In her amended complaint, Holmes alleges that Morris continued to sexually harass her from October 6, 2011 to April 13, 2012. Holmes provides specific comments Morris made to her while she worked at the Housing Authority. On April 13, 2012, Holmes filed a complaint for sexual harassment against Morris with the Housing Authority's Human Resources Department. Morris learned of the meeting and stormed into the room, demanding to know what was going on. On April 21, 2012, Holmes filed a charge of discrimination (the "First Charge") against the Housing Authority for sex discrimination with the United States Equal Employment Opportunity Commission ("EEOC"). In the First Charge, Holmes claimed that while working at the Housing Authority, she had been exposed to sexual harassment and a hostile environment, and that she had complained about Morris's conduct to her supervisors. On April 24, 2012, Morris was placed on administrative leave. It is unknown when Simelton began as the Executive Director of the Housing Authority.

On January 11, 2013, Holmes was discharged from her position at the Housing Authority. On February 11, 2013, Holmes amended her charge of discrimination (the "Second Charge") against the Housing Authority. In the Second Charge, Holmes argued that she had been discriminated against because of her sex and in retaliation for engaging in protected activity in violation of Title VII of the Civil Rights Act of 1964, 42 U.S.C. ยง 2000e et seq. ("Title VII"). Particularly, Holmes claimed that she was exposed to sexual harassment and a hostile work environment and that she complained about Morris's conduct to her supervisors. Holmes then reported that she was then subject to different terms and conditions of employment. Attached to Holmes's joint response, but not included in her amended complaint, is a memorandum from a December 2, 2013 Pre-Determination Interview ("PDI") the EEOC conducted. The memorandum states:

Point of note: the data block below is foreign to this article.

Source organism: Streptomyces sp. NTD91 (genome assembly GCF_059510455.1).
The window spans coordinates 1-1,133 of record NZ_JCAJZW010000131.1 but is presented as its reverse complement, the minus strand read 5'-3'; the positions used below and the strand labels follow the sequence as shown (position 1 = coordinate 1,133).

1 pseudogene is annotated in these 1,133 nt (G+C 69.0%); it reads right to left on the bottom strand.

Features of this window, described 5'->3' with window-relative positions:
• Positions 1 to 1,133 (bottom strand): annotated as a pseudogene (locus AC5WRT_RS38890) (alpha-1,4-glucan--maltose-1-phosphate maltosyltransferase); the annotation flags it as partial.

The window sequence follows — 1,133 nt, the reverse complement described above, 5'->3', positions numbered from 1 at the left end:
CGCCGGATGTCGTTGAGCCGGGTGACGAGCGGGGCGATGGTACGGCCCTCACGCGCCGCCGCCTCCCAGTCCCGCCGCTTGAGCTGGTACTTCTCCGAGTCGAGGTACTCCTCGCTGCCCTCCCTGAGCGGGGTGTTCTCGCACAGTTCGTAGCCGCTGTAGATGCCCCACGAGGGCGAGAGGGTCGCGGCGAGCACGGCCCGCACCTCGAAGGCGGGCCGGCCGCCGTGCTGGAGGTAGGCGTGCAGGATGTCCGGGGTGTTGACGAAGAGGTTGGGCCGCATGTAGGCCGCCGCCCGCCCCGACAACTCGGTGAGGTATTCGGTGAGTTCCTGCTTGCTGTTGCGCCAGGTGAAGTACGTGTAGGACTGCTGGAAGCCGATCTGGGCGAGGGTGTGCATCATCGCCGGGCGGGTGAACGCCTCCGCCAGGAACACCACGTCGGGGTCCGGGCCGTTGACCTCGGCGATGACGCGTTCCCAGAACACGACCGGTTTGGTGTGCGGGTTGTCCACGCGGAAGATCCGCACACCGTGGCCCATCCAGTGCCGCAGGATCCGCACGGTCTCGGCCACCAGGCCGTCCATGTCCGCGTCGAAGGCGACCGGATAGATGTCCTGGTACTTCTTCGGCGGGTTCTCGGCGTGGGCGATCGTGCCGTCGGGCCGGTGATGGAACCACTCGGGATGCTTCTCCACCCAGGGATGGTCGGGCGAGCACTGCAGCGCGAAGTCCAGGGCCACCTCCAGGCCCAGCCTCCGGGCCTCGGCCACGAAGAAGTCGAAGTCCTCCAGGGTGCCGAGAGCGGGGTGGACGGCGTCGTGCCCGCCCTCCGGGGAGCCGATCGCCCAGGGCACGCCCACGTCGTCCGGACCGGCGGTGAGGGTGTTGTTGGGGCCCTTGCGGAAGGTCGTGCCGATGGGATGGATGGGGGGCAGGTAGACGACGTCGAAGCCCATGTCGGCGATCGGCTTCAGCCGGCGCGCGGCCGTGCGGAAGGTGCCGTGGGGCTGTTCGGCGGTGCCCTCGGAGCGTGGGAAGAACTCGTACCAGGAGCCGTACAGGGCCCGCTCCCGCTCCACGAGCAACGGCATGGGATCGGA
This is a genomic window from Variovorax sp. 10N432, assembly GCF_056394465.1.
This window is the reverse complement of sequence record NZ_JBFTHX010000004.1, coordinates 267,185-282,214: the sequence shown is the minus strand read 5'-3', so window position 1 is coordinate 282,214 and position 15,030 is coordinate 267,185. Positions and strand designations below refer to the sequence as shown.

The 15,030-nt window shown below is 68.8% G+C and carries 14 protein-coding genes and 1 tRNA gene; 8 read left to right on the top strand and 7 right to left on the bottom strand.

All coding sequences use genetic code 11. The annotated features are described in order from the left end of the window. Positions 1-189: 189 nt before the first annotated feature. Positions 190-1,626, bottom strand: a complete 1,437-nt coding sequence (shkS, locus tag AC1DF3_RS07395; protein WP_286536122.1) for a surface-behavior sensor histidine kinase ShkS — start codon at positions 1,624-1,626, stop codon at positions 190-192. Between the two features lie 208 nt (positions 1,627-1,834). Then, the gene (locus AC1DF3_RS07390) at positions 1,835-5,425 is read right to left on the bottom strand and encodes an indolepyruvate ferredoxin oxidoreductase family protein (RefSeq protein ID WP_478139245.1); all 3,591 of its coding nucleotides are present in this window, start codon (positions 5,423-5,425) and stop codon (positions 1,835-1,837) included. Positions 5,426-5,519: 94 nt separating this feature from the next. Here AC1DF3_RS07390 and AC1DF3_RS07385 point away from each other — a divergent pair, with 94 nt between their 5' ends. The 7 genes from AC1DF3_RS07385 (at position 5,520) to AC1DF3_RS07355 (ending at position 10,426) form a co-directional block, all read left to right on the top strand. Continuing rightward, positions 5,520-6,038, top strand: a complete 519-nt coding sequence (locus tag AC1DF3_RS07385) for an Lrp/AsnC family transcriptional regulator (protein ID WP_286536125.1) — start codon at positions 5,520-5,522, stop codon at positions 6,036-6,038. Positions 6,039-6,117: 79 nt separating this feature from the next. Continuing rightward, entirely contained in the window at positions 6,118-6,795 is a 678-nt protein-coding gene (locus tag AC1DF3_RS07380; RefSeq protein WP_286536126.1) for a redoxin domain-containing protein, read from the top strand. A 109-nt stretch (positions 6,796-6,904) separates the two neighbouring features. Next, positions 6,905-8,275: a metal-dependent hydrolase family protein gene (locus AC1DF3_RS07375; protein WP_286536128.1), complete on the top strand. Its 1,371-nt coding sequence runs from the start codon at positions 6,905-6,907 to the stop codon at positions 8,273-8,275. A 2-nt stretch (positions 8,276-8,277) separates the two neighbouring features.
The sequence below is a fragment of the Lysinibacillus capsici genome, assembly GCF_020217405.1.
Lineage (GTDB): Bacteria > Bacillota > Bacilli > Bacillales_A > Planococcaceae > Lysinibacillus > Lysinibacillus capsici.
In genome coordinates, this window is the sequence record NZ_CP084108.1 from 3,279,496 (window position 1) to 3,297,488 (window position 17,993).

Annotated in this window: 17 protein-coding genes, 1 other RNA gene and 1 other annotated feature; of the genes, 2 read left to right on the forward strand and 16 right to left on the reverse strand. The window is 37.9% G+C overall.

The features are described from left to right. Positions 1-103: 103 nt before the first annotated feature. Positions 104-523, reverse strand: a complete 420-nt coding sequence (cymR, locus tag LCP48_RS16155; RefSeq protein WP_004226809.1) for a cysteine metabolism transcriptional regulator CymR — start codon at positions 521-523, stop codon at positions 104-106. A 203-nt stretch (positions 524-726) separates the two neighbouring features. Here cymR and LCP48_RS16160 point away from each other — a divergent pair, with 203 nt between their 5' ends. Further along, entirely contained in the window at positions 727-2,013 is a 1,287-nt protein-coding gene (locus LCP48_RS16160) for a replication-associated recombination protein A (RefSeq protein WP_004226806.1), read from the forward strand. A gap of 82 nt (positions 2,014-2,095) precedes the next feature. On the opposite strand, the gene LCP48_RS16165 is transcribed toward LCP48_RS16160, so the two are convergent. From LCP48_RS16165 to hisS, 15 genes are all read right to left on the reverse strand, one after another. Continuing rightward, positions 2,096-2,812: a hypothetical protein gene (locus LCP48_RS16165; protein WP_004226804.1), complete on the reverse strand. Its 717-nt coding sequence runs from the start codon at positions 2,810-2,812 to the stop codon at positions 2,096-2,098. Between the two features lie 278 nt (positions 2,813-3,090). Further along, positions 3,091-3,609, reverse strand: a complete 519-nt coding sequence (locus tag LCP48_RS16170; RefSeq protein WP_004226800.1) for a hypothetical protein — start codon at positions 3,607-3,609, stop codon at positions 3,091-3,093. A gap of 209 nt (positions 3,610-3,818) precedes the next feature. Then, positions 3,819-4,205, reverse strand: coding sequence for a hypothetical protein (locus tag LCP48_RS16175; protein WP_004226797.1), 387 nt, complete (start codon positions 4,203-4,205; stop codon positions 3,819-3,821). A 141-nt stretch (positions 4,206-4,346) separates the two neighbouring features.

"[e]xplained to Holmes that R was sticking with its original settlement offer of $5, 000. Holmes stated that she was not interested in taking this offer. I stated that I would then close the investigation and issue the NRTS so that Holmes could proceed into court. Holmes stated that she would like a few days to think about whether she would accept a settlement of $5, 000. We agreed that if I did not hear from her by 5pm on Wednesday, December 4, that I would proceed with the closure of the case file."

On January 30, 2014, the EEOC closed its file on the Second Charge and found that based on its investigation, it was unable to conclude that the information ...